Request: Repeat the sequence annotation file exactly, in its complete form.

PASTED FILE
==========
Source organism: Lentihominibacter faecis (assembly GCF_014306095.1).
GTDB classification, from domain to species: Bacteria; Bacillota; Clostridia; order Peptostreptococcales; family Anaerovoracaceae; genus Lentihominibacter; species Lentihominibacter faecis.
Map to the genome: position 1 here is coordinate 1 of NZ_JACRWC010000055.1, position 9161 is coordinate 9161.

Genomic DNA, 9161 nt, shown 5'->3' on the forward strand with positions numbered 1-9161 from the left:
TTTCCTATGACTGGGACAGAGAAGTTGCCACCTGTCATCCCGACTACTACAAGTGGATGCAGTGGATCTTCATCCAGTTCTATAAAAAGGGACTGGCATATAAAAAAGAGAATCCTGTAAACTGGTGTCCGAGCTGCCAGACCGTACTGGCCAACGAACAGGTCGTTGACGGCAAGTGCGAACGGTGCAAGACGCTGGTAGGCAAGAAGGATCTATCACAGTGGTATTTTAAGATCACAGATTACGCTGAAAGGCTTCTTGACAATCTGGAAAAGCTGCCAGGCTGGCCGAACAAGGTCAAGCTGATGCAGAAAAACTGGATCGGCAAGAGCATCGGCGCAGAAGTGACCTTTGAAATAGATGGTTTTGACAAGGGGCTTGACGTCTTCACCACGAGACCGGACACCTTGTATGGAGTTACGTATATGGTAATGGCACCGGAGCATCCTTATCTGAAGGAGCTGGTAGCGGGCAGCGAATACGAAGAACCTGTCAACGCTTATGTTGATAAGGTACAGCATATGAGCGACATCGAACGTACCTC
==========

Source organism: Lentihominibacter faecis (assembly GCF_014306095.1).
GTDB classification, from domain to species: Bacteria; Bacillota; Clostridia; order Peptostreptococcales; family Anaerovoracaceae; genus Lentihominibacter; species Lentihominibacter faecis.
Map to the genome: position 1 here is coordinate 1 of NZ_JACRWC010000055.1, position 9161 is coordinate 9161.

Genomic DNA, 9161 nt, shown 5'->3' on the forward strand with positions numbered 1-9161 from the left:
TTTCCTATGACTGGGACAGAGAAGTTGCCACCTGTCATCCCGACTACTACAAGTGGATGCAGTGGATCTTCATCCAGTTCTATAAAAAGGGACTGGCATATAAAAAAGAGAATCCTGTAAACTGGTGTCCGAGCTGCCAGACCGTACTGGCCAACGAACAGGTCGTTGACGGCAAGTGCGAACGGTGCAAGACGCTGGTAGGCAAGAAGGATCTATCACAGTGGTATTTTAAGATCACAGATTACGCTGAAAGGCTTCTTGACAATCTGGAAAAGCTGCCAGGCTGGCCGAACAAGGTCAAGCTGATGCAGAAAAACTGGATCGGCAAGAGCATCGGCGCAGAAGTGACCTTTGAAATAGATGGTTTTGACAAGGGGCTTGACGTCTTCACCACGAGACCGGACACCTTGTATGGAGTTACGTATATGGTAATGGCACCGGAGCATCCTTATCTGAAGGAGCTGGTAGCGGGCAGCGAATACGAAGAACCTGTCAACGCTTATGTTGATAAGGTACAGCATATGAGCGACATCGAACGTACCTC